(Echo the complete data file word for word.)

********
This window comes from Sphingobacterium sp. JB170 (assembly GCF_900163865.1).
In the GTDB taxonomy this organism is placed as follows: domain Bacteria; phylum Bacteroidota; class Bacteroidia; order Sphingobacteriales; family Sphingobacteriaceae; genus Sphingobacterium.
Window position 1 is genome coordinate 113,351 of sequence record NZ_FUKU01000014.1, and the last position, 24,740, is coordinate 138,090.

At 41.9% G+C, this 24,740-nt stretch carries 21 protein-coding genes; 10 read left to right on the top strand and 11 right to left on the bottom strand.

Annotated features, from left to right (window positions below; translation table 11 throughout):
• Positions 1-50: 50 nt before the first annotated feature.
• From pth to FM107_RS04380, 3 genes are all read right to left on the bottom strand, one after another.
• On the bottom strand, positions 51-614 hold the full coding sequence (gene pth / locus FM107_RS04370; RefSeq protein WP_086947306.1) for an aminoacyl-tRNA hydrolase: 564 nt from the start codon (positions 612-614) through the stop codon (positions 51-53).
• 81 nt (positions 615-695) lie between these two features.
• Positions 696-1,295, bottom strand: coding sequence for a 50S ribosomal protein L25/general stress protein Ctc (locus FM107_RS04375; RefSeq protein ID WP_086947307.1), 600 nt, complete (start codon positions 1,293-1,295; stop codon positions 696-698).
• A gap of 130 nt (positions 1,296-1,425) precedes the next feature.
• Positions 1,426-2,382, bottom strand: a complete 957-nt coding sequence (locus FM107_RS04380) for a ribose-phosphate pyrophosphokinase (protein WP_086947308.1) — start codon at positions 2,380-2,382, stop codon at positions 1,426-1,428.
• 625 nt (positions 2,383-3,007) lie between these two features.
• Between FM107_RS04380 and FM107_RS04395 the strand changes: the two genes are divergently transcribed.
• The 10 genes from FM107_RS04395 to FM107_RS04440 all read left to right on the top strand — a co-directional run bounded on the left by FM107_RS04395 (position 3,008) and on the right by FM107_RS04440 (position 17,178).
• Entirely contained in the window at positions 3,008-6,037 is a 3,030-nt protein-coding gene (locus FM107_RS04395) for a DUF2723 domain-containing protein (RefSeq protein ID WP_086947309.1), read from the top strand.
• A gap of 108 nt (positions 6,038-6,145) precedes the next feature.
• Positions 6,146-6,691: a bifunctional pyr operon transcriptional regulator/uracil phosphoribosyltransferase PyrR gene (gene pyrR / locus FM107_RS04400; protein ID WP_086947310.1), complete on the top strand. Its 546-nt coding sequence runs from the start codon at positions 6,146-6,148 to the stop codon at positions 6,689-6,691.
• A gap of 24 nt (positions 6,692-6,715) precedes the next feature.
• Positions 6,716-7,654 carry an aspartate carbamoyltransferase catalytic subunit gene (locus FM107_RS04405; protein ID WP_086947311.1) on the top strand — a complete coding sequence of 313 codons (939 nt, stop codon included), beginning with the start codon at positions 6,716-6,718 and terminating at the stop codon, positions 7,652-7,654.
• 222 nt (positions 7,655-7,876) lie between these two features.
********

This window comes from Sphingobacterium sp. JB170 (assembly GCF_900163865.1).
In the GTDB taxonomy this organism is placed as follows: domain Bacteria; phylum Bacteroidota; class Bacteroidia; order Sphingobacteriales; family Sphingobacteriaceae; genus Sphingobacterium.
Window position 1 is genome coordinate 113,351 of sequence record NZ_FUKU01000014.1, and the last position, 24,740, is coordinate 138,090.

At 41.9% G+C, this 24,740-nt stretch carries 21 protein-coding genes; 10 read left to right on the top strand and 11 right to left on the bottom strand.

Annotated features, from left to right (window positions below; translation table 11 throughout):
• Positions 1-50: 50 nt before the first annotated feature.
• From pth to FM107_RS04380, 3 genes are all read right to left on the bottom strand, one after another.
• On the bottom strand, positions 51-614 hold the full coding sequence (gene pth / locus FM107_RS04370; RefSeq protein WP_086947306.1) for an aminoacyl-tRNA hydrolase: 564 nt from the start codon (positions 612-614) through the stop codon (positions 51-53).
• 81 nt (positions 615-695) lie between these two features.
• Positions 696-1,295, bottom strand: coding sequence for a 50S ribosomal protein L25/general stress protein Ctc (locus FM107_RS04375; RefSeq protein ID WP_086947307.1), 600 nt, complete (start codon positions 1,293-1,295; stop codon positions 696-698).
• A gap of 130 nt (positions 1,296-1,425) precedes the next feature.
• Positions 1,426-2,382, bottom strand: a complete 957-nt coding sequence (locus FM107_RS04380) for a ribose-phosphate pyrophosphokinase (protein WP_086947308.1) — start codon at positions 2,380-2,382, stop codon at positions 1,426-1,428.
• 625 nt (positions 2,383-3,007) lie between these two features.
• Between FM107_RS04380 and FM107_RS04395 the strand changes: the two genes are divergently transcribed.
• The 10 genes from FM107_RS04395 to FM107_RS04440 all read left to right on the top strand — a co-directional run bounded on the left by FM107_RS04395 (position 3,008) and on the right by FM107_RS04440 (position 17,178).
• Entirely contained in the window at positions 3,008-6,037 is a 3,030-nt protein-coding gene (locus FM107_RS04395) for a DUF2723 domain-containing protein (RefSeq protein ID WP_086947309.1), read from the top strand.
• A gap of 108 nt (positions 6,038-6,145) precedes the next feature.
• Positions 6,146-6,691: a bifunctional pyr operon transcriptional regulator/uracil phosphoribosyltransferase PyrR gene (gene pyrR / locus FM107_RS04400; protein ID WP_086947310.1), complete on the top strand. Its 546-nt coding sequence runs from the start codon at positions 6,146-6,148 to the stop codon at positions 6,689-6,691.
• A gap of 24 nt (positions 6,692-6,715) precedes the next feature.
• Positions 6,716-7,654 carry an aspartate carbamoyltransferase catalytic subunit gene (locus FM107_RS04405; protein ID WP_086947311.1) on the top strand — a complete coding sequence of 313 codons (939 nt, stop codon included), beginning with the start codon at positions 6,716-6,718 and terminating at the stop codon, positions 7,652-7,654.
• 222 nt (positions 7,655-7,876) lie between these two features.